Tuesday, January 27, 2009

IDOA 2008 Report: United States

IDOA 2008 Report: United States

While anonymous donors are still the status quo across the US, current trends in American sperm banks are seeing a significant increase in individuals and couples (primarily in the GLBT community) choosing open ID donors rather than anonymous.  This move to open-identity donors gives many offspring the peace of mind upon turning 18 to have contact with their biological father, but it actually creates two distinct classes of donor conceived persons – those who are fortunate to have been conceived from a donor who chose to be open and those who will forever be lost to half of their identity.  

The only way to resolve this two class system is to eradicate anonymous donors altogether, as many other states and countries have begun doing in the last two decades.  The year 2008 has brought significant light on donor conception and the issues surrounding gamete donation and reproductive technologies as a whole, but the United States still has a very long way to go to even begin to catch up to the rest of the world.


There have been several significant research studies completed or currently in process on donor conception and the views of adult offspring, which are slowly changing the perception of the American society to a more neutral or negative view of anonymous donors, and the impact of gamete donation on those created by these practices.

Voices of Adult Donor Offspring of Sperm Donation: Forces for Change Within Assisted Reproductive Technology in the United States

Patricia P. Mahlstedt, Kathleen R. LaBounty, and William T. Kennedy

Offspring Searching for Their ‘Donor Siblings’ and Donors: Motivations and Experiences

Vasanti Jadva, Tabitha Freeman, Wendy Kramer, and Susan Golombok

“My Daddy’s Name is Donor”: Adults Rights, Children’s Needs, and the New Meaning of Parenthood 

Elizabeth Marquardt (Upcoming – 2009)


The American news media has been very influential in assisting the movement and helping our voices be heard.  In 2008, hundreds of newspaper, magazine, and television stories across the country have featured donor conceived individuals (adults and children), sperm donors, half-sibling reunions, and searches.  Several syndicated talk shows, such as Oprah, Dr. Phil, The Today Show, and the Morning Show with Mike & Juliet, have also discussed donor conception, though often with a sugar-coated message.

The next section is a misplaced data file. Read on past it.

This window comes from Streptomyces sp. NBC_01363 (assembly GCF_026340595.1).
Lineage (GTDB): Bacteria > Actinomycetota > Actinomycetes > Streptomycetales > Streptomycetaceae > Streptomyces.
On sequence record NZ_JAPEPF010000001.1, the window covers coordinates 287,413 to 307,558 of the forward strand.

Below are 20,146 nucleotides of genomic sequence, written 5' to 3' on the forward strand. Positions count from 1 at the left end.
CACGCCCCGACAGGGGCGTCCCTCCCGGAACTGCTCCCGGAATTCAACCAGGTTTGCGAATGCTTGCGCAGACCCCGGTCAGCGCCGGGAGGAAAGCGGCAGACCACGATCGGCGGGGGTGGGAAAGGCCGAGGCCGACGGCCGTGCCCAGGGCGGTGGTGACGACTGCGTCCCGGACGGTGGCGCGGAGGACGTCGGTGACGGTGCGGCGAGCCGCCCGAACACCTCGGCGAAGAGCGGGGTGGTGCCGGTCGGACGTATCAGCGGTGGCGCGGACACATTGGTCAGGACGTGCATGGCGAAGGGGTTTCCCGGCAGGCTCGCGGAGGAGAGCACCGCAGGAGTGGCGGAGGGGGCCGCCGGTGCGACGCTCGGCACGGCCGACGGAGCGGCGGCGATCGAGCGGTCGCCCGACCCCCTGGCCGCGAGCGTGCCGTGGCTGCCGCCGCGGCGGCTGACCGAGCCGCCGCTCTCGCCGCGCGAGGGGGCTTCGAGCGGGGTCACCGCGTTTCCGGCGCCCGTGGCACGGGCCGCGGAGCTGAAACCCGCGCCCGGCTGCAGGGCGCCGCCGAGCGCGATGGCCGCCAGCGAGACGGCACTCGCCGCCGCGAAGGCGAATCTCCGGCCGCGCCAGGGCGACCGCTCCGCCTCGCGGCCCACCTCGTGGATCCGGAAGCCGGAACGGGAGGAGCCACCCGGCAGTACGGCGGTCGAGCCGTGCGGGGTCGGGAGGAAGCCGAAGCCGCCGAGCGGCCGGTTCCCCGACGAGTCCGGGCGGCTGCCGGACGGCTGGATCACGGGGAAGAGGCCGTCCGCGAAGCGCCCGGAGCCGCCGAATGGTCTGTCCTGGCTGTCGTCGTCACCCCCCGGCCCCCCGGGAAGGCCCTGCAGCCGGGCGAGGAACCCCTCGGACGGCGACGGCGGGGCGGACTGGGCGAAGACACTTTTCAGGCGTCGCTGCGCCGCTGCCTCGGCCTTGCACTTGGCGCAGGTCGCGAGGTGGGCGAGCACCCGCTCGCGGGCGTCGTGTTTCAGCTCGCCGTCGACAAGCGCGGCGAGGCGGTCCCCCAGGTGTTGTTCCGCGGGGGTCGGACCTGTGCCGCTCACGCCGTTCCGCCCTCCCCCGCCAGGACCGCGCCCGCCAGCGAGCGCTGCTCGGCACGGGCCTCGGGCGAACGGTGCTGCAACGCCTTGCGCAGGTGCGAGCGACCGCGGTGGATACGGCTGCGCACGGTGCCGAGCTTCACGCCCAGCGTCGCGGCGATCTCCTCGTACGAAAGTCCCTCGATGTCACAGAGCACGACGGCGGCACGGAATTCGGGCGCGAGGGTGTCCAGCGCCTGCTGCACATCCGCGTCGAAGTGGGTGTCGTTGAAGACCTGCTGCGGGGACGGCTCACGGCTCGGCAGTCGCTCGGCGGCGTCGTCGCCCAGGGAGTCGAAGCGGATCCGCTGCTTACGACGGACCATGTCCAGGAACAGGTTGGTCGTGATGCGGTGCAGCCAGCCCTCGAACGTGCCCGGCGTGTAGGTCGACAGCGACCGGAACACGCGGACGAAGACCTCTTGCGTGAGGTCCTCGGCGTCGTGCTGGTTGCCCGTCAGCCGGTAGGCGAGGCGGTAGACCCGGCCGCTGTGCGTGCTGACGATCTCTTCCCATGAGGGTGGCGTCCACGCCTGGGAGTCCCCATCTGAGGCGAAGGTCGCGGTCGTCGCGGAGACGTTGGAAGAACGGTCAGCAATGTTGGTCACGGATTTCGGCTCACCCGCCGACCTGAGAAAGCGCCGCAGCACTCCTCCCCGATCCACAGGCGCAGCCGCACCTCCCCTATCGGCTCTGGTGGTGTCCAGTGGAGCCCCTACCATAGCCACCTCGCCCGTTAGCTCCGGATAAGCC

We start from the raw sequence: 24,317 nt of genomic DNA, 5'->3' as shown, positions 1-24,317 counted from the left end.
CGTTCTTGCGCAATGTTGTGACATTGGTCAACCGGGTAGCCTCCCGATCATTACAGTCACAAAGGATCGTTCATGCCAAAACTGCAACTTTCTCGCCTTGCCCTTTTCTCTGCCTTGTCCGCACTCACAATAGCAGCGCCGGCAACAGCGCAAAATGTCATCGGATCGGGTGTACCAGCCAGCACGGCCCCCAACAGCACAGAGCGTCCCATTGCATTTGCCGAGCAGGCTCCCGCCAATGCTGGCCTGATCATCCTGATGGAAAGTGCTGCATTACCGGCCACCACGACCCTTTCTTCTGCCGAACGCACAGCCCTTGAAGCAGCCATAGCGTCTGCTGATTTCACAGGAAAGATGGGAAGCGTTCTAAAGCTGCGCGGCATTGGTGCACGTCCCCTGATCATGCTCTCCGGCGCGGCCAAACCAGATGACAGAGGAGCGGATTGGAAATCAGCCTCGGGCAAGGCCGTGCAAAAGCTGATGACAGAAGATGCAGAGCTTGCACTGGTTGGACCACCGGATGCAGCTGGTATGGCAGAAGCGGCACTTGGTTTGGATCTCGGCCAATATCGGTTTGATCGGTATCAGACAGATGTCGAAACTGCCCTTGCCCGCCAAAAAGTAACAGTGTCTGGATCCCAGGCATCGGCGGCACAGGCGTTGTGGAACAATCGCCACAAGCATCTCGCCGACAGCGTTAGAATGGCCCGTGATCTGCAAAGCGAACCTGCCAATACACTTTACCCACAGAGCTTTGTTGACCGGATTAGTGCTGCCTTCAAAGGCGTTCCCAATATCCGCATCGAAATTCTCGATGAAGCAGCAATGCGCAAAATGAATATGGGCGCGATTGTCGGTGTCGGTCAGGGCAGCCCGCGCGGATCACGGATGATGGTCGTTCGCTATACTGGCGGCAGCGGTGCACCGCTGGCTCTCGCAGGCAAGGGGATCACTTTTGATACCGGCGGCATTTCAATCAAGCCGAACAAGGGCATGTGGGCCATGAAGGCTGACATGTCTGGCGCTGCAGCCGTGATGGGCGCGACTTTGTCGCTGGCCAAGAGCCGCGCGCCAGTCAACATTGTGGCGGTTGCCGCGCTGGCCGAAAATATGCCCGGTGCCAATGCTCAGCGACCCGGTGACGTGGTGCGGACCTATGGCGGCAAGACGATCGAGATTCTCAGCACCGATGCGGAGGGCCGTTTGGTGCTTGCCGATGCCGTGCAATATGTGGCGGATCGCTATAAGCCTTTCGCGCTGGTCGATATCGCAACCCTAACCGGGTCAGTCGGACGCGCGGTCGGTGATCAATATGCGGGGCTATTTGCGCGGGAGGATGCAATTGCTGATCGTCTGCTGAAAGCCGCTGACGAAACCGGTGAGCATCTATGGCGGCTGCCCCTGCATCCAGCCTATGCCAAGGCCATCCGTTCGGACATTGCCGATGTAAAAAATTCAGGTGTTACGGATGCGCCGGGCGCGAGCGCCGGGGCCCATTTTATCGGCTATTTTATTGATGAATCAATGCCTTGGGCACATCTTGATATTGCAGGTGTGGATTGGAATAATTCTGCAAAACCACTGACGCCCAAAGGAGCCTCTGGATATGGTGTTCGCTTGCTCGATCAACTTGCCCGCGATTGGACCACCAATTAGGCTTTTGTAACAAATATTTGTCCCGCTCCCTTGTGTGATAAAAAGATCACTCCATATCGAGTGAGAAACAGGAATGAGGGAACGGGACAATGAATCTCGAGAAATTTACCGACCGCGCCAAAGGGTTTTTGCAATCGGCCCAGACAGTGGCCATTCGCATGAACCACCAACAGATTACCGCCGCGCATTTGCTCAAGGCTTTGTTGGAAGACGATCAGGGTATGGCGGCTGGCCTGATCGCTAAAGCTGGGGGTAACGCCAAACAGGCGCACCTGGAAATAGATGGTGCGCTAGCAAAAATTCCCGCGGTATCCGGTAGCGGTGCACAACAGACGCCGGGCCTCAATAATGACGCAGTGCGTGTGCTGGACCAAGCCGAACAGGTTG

Many American donor-conceived adults (and even some parents) have become more vocal, not only in both the national and local media, but also on the Internet, with several noteworthy blogs discussing the issues surrounding donor conception.  These voices are quickly becoming an integral part for educating the general public and those within the community about these issues.

Confessions of a Cryokid - http://cryokidconfessions.blogspot.com 

Whosedaughter – http://whosedaughter.blogspot.com 

Child of a Stranger – http://childofastranger.blogspot.com 

Life as a Dad to Donor Insemination Kids – http://di-dad.blogspot.com 

Legal Discrimination Concerns:

With Olivia Pratten’s case in British Columbia looming, the legal perspective of the unconstitutionality of current donor conception practice is knocking on America’s door.  In order to establish that anonymous donations are unconstitutional, we must first defend that the so-called confidentiality agreements are of questionable constitutionality, because they are directly discriminating against individuals created by such contracts, and then we must convey that persons created by gamete donations are discriminated against by the United States under the equal-protection clause of the 14th Amendment.

Persons created from gamete donations are considered an exception to standard law of parental obligations, where children born via donor sperm are generally not considered legally entitled to a father unless their mother is married to a man who consents to their conception.  Children born from donor sperm are considered to be not related at all to their genetic father, and courts generally regard donor-conceived children to have no legal rights of support from parents except for the support that parents agree to supply (See: http://en.wikipedia.org/wiki/illegitimacy).